Over the last two weeks we have seen a large number of reports and articles critical of the asylum system.
Jill Rutter works for an organisation supporting refugees and migrants and is an associate fellow of the Institute for Public Policy Research (ippr); she writes here in a personal capacity
Over the last two weeks we have seen a large number of reports and articles critical of the asylum system. The Independent Inspector of the UK Border Agency highlighted the growing backlog of unprocessed asylum claims in a report published at the end of February.
His report was followed by Nuala O’Loan’s investigation into allegations of the abuse of asylum-seekers held in detention or in the process of removal from the UK. Yesterday the media reported that the costs of supporting asylum-seekers – who are not permitted to work – had risen by 1,700 per cent over the last five years.
All these reports point to an asylum system vulnerable to misadministration and crisis. There have been some improvements in the processing of asylum claims over the last ten years – the time it takes for an initial decision on an asylum case has fallen from 22 months in 1997 to seven months in 2009. An inspectorate for the UK Border Agency and greater commitment to the integration of those allowed to remain in the UK are other changes for the better.
Nevertheless, the asylum system remains flawed and prone to backlogs. It is high time progressives took an honest look at asylum in the UK. Yet a tabloid media hostile to asylum-seekers, coupled with a powerful refugee lobby have prevented a root and branch examination of the treatment of refugees.
The latest media articles, drawn from Home Office statistics, point to a reduction in the numbers of ‘failed’ asylum-seekers who are removed from the UK and a huge increase in the cost of supporting them. In 2009, some 26,832 removal notices were issued to failed asylum-seekers, yet only 7,850 persons from this group were removed from the UK.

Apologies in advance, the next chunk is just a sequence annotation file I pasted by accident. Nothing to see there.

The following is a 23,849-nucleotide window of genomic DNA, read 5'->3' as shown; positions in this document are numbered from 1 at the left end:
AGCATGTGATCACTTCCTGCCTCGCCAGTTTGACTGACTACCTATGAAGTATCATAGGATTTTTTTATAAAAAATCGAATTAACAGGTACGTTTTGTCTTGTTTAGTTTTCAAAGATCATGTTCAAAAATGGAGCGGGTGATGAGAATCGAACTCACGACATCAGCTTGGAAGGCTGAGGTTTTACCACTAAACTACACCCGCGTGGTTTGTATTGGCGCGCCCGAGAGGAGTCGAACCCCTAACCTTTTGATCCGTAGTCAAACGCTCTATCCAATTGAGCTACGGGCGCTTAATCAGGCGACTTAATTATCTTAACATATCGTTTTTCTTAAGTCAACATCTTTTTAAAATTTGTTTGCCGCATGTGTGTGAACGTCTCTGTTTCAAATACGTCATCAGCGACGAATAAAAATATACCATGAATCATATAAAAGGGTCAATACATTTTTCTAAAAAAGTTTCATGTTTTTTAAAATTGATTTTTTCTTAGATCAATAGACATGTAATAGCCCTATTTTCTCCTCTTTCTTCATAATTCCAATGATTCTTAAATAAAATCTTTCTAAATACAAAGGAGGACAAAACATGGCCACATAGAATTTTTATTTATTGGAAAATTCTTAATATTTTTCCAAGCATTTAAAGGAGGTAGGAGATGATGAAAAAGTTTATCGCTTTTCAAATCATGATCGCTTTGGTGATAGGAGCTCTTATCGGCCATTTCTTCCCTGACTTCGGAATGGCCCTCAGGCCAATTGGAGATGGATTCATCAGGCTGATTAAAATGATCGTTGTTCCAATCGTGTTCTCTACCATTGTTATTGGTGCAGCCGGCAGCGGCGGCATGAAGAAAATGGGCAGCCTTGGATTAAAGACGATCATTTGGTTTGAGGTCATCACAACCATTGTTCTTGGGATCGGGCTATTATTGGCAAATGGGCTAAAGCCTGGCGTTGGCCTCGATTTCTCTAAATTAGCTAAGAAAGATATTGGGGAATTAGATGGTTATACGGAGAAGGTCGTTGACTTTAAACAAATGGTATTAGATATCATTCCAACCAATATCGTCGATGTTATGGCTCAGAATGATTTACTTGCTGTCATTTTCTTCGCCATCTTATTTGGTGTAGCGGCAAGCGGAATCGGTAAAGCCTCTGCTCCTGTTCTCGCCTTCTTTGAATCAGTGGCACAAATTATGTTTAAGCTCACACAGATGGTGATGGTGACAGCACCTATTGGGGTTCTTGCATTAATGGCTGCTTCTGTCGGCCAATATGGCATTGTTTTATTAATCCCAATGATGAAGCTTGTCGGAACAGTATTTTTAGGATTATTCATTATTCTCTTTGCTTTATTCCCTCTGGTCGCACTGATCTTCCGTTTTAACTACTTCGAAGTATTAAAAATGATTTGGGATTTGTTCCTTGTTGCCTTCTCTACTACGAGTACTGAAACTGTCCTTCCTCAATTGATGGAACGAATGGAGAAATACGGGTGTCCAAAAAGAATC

Many of those who are not removed from the UK receive food vouchers and basic accommodation from the UK Border Agency, a type of sustenance known as Section Four support. Ministers are very concerned by the rising costs of Section Four support.
However, an in-depth analysis of Home Office asylum statistics shows why such small proportions of failed asylum-seekers end up being removed from the UK and why the costs of Section Four support have rocketed. In 2009, some 17,805 asylum-seekers – about 73 per cent of all applicants – received an initial negative decision in the UK. Of those refusals 4,150 were from Zimbabwe and 1,080 were from Sri Lanka. Yet government has suspended removals to these countries because it acknowledges that Zimbabwe and Sri Lanka are too unstable for the return of asylum-seekers.
Some 1,070 Iraqis and 585 Somalis were refused asylum in 2009. While the UK will return them, organising flights and onward transport in these countries is logistically challenging and expensive. Failed asylum-seekers from countries such as Zimbabwe and Somalia are kept in limbo: their applications have been refused, yet we cannot send them back. It is an inhumane and costly trap. A progressive asylum policy would allow those who we cannot remove from the UK to remain here, work and contribute to their new communities.
Our government does remove those who have overstayed their permission to remain in the UK, a group that includes failed asylum-seekers. At present there are weekly charter flights to countries such as Nigeria and Afghanistan.
Frontex, the EU external borders agency, will soon be taking responsibility for chartering and coordinating removal flights. Yet progressives have given very little consideration to removals policy. Honest debate about this issue is often heavily suppressed by the open borders movement, groups and individuals who often have links with the left.
We need to get to grips with removals policy. We need to acknowledge that there are some people whose removal is practically impossible – they should be allowed to stay in the UK. We also need to confront other questions. How do we deal with those who physically resist removal? How can the activities of Frontex be made transparent and accountable? Should we have independent human rights monitors on charter flights, as some EU countries do? How do we monitor the safety of those returned to their home countries?
Above all, we need safeguards at our external borders, as many would be asylum-seekers do not make to European territory and are turned back at our external borders.
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